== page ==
I love this two-step process. You basically look at the card with a cartoon face and then when the timer is up, you flip the card back over and then draw. To me, writing it out or saying it out loud commits things to memory. And don’t worry if you are not an artist, they give hints on a board like a multiple choice question and the choices are not that similar so that it looks like a trick question. Lastly, there is a self-grading part. That is cool. I love that. The directions also give suggestions of what to do if there is a disagreement.
But the game is still hard for my Number 1. After a couple of rounds, he flipped over the game board, barked some angry talk, and stomped away.
What’s a mother to think? For me, I thought, “Jackpot!” I know it is a little evil of me but hey, we hit a soft spot! If this taxed him, then the enemy has identified itself and I can use this game to help him not just with his memory skills but also teach him how to cope with feeling crappy when he has a memory mishap.
And of course, games are supposed to be pleasurable but the added dimension to why he’s upset is that he does like the game. He also gets to play with his family! It’s understandable that he wants to be successful around us. He also likes to draw and through this, I noticed something else. He draws really small! Wow! I don’t know why but it’s not necessarily a bad thing. It’s kind of cute. I just have to encourage him to make a big enough face to fit the features. It’s a planning skill that also needs work here.
Lastly, did you see this video above? It is awesome. I still haven’t read the instructions and I’ve had this game for almost three months. I HATE READING INSTRUCTIONS! Who wants to read instructions in front of two impatient kids! This is what is good about today’s world. Video instructions make it easier for a parent to explain a game. For some kids, it even does an excellent job of getting them started.
Later, we played the game again with Number 1 and he did better. I also found it to be a natural time to have an open discussion talking about memory strategies like the fact there are such things as memory strategies and that people do in fact use them to succeed. And this is not limited to spelling tests! For example, Number 3 told Number 1 that every time she saw a face, she called it a name like “grumpy” or “excited” and that helped her remember the features. She won the game.
At another game night, my husband also told my son to look at the columns and remember the sequence of numbers as you go down the board. see photo above. (Face is in 1st column, eyes 3rd column, ears 5th column, nose 2nd column thus 1,3,5,2…) I have a feeling that this is more compensatory than Number 3’s idea but I like that Number 1 can start learning how to compensate. We are all different and once we know ourselves, we can work concurrently on strengthening a weakness but at the same time learn to cope so we can function right now and in this case, play a game and have fun with friends.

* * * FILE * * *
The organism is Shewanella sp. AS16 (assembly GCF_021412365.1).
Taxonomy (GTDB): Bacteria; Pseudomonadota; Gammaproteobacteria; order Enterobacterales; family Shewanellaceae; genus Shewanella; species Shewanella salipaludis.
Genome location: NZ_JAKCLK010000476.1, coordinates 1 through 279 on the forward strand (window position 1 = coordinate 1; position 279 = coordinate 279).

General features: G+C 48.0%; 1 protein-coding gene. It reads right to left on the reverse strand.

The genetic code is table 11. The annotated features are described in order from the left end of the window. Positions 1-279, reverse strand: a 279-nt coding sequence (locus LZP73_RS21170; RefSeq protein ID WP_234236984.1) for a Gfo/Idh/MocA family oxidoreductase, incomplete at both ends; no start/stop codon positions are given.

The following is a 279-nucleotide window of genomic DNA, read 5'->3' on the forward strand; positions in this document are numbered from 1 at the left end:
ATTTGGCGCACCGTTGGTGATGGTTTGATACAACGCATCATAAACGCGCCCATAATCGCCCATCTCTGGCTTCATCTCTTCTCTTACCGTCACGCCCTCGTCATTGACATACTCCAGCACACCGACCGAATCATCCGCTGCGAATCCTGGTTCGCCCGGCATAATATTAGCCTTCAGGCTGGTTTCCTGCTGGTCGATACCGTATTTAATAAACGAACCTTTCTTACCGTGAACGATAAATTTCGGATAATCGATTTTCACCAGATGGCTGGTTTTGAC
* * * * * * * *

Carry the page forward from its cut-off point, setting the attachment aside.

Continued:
But even if I liked memory games and had a great one like Cartoon It!, how do I know how much I should play to make a difference in his life? Dr. Chacko said we just don’t know the answer to this question but he gave me a very good common sense analogy that we can apply to this equation.
Think of memory games like trying to lose weight, he said. Can you make an impact with doing just a few minutes of exercise per month? Obviously not. But maybe if we increase the “dose” we can increase the impact. So how are we supposed to figure out how much is good enough? And is working memory really a big deal beyond just getting in trouble by Mom? What about school? Is working memory helping you for spelling tests and memory games or is it more than that?
All I can say is that there is a lot more to say and you’ll see it here tomorrow when we discuss a remake of an immensely popular memory game that came to the market this year.
For now, know that as a parent, I adore this game. For the conversations that sparked from it alone, I am grateful. I also don’t think anyone should be upset when playing this game. In fact, I think we can modify it so that it can serve lots of families. We have even figured out a way to play it alone and with Number 2 who is still just four. Believe it or not, even though he is just four, when helped, he can be pretty damn good at this game. I wouldn’t be surprised if we keep playing and the kids beat the adults. This also tells me that if your child’s memory is good, use this as a social scene helper if he needs it or at home just as a confidence boost! Not everything has to be aimed at improving your skills. After all, it’s a game and it’s supposed to be fun and having fun with your family is an aim for any game.
Come back tomorrow when you’ll read more of Dr. Chacko’s very wise perspective on working memory.
Disclosure statement: Toys are Tools has not been compensated in any fashion by the manufacturer or retailer of any of the mentioned products for the publication of this post.